A contract of adhesion is just as binding as ordinary contracts. It is true that this Court has, on occasion, struck down such contracts as being assailable when the weaker party is left with no choice by the dominant bargaining party and is thus completely deprived of an opportunity to bargain effectively. Nevertheless, contracts of adhesion are not prohibited even as the courts remain careful in scrutinizing the factual circumstances underlying each case to determine the respective claims of contending parties on their efficacy.

In the case at bar, respondent secured six (6) subscription contracts for cellular phones on various dates. It would be difficult to assume that, during each of those times, respondent had no sufficient opportunity to read and go over the terms and conditions embodied in the agreements. Respondent continued, in fact, to acquire in the pursuit of his business subsequent subscriptions and remained a subscriber of petitioner for quite sometime.

In Development Bank of the Philippines vs. National Merchandising Corporation,[5] the contracting parties, being of age and businessmen of experience, were presumed to have acted with due care and to have signed the assailed documents with full knowledge of their import. The situation would be no less true than that which obtains in the instant suit. The circumstances in Sweet Lines, Inc. vs. Teves,[6] wherein this Court invalidated the venue stipulation contained in the passage ticket, would appear to be rather peculiar to that case. There, the Court took note of an acute shortage in inter-island vessels that left passengers literally scrambling to secure accommodations and tickets from crowded and congested counters. Hardly, therefore, were the passengers accorded a real opportunity to examine the fine prints contained in the tickets, let alone reject them.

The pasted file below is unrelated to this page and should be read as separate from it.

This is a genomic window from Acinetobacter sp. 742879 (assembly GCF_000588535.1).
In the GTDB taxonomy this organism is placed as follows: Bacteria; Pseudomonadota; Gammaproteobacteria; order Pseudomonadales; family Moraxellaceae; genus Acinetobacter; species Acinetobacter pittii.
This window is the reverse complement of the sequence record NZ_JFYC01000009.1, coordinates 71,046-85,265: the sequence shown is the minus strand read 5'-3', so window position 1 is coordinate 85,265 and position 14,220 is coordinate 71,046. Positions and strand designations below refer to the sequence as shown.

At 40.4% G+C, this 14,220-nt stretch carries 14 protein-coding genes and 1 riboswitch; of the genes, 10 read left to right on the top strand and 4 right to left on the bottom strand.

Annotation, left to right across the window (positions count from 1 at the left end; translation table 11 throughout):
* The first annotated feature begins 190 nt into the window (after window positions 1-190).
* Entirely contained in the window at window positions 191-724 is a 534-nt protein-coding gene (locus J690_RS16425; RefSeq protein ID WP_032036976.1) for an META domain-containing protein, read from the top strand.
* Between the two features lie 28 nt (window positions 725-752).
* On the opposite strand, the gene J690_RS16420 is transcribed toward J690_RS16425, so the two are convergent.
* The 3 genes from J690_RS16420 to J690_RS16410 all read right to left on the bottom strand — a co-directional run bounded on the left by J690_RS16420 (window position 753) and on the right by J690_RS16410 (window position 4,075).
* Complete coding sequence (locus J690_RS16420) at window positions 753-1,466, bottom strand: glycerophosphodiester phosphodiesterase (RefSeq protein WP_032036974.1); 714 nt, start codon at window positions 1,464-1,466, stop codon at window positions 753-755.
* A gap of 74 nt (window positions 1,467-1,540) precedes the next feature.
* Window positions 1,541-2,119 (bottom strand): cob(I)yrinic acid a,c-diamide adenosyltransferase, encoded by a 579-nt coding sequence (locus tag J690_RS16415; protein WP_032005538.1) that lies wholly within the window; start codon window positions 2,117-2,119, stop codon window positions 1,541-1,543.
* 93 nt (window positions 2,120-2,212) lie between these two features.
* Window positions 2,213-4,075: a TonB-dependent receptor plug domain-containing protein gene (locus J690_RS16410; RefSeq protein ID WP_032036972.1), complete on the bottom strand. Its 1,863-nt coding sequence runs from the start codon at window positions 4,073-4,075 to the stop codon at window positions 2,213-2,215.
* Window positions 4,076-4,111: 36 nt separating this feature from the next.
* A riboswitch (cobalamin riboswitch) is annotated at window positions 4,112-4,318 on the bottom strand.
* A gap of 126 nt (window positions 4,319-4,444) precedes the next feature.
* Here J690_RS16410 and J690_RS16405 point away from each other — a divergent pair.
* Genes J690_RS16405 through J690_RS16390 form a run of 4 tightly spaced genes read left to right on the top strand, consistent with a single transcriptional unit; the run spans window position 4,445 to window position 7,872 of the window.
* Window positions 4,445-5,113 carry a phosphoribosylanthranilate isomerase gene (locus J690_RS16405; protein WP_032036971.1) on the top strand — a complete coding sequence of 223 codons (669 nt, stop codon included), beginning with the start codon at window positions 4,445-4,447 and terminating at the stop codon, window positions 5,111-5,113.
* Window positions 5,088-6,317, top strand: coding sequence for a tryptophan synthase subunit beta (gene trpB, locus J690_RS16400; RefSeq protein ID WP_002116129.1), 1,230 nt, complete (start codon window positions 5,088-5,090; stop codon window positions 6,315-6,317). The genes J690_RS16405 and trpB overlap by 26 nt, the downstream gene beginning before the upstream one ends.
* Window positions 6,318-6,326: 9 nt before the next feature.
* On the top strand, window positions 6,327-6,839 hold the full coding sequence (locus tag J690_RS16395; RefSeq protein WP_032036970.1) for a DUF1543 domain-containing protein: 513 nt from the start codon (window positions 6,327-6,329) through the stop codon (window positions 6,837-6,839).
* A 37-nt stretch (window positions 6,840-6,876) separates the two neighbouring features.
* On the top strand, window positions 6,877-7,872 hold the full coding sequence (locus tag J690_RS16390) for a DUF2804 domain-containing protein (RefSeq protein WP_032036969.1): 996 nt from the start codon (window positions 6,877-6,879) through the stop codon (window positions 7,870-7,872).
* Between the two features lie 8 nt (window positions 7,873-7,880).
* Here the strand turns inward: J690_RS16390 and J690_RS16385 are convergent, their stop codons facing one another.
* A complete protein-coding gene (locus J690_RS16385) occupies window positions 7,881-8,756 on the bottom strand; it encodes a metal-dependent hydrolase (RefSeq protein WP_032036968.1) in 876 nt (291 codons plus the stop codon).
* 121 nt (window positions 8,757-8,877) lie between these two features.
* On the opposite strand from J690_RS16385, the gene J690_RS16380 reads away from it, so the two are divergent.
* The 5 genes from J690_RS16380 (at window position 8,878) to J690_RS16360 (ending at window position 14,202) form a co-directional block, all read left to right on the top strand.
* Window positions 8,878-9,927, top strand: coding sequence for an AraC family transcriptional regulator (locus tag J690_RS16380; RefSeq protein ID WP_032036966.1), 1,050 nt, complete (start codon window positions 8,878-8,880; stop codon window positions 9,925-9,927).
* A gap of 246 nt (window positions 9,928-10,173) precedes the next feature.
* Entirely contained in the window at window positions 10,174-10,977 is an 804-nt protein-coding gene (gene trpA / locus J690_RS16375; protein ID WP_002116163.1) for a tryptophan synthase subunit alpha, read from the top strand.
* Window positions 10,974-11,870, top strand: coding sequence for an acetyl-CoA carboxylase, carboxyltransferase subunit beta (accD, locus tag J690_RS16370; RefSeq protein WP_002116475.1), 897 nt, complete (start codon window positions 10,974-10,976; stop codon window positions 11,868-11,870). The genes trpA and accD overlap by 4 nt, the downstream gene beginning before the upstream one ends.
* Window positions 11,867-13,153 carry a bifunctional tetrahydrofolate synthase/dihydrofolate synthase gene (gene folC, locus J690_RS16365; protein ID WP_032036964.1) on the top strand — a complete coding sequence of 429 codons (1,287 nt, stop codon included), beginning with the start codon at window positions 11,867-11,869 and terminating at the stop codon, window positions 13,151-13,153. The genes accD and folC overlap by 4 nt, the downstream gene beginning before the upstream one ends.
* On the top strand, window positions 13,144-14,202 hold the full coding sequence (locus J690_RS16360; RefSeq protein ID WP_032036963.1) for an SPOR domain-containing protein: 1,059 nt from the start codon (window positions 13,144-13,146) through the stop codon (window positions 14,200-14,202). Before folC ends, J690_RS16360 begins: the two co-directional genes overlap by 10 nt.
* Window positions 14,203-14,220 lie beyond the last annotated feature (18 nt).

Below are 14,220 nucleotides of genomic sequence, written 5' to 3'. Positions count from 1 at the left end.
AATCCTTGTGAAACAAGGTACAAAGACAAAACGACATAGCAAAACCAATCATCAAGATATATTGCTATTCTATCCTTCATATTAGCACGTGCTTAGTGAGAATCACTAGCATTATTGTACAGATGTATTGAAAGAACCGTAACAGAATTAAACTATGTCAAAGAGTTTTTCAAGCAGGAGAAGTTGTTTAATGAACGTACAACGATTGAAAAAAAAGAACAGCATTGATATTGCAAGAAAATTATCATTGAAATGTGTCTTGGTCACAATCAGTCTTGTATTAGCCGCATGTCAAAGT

A contract duly executed is the law between the parties, and they are obliged to comply fully and not selectively with its terms. A contract of adhesion is no exception.[7]

WHEREFORE, the instant petition is GRANTED, and the questioned decision and resolution of the Court of Appeals in CA-G.R. SP No. 68104 are REVERSED and SET ASIDE. Civil Case No. 5572 pending before the Regional Trial Court of Iligan City, Branch 4, is DISMISSED without prejudice to the filing of an appropriate complaint by respondent against petitioner with the court of proper venue. No costs.


Sandoval-Gutierrez, Corona, and Carpio-Morales, JJ., concur.

[1] Annex D, Rollo, p. 69.

[2] SEC. 4. When Rule not applicable. – This Rule shall not apply.
(a) In those cases where a specific rule or law provides otherwise; or

(b) Where the parties have validly agreed in writing before the filing of the action on the exclusive venue thereof. (3a, 5a)
[3] Annex D, Rollo, p. 69.

[4] RCBC vs. Court of Appeals, G.R. No. 133107, 25 March 1999 (305 SCRA 449); Lufthansa German Airlines vs. Court of Appeals, G.R. No. 91544, 8 May 1992 (208 SCRA 708).

[5] G.R. Nos. L-22957 & L-23737, 31 August 1971 (40 SCRA 624).

[6] G.R. No. L-37750, 19 May 1978 (83 SCRA 361).

[7] Philippine Airlines, Inc. vs. Court of Appeals, G.R. No. 119706, 14 March 1996 (255 SCRA 48).

© Supreme Court E-Library 2019
This website was designed and developed, and is maintained, by the E-Library Technical Staff in collaboration with the Management Information Systems Office.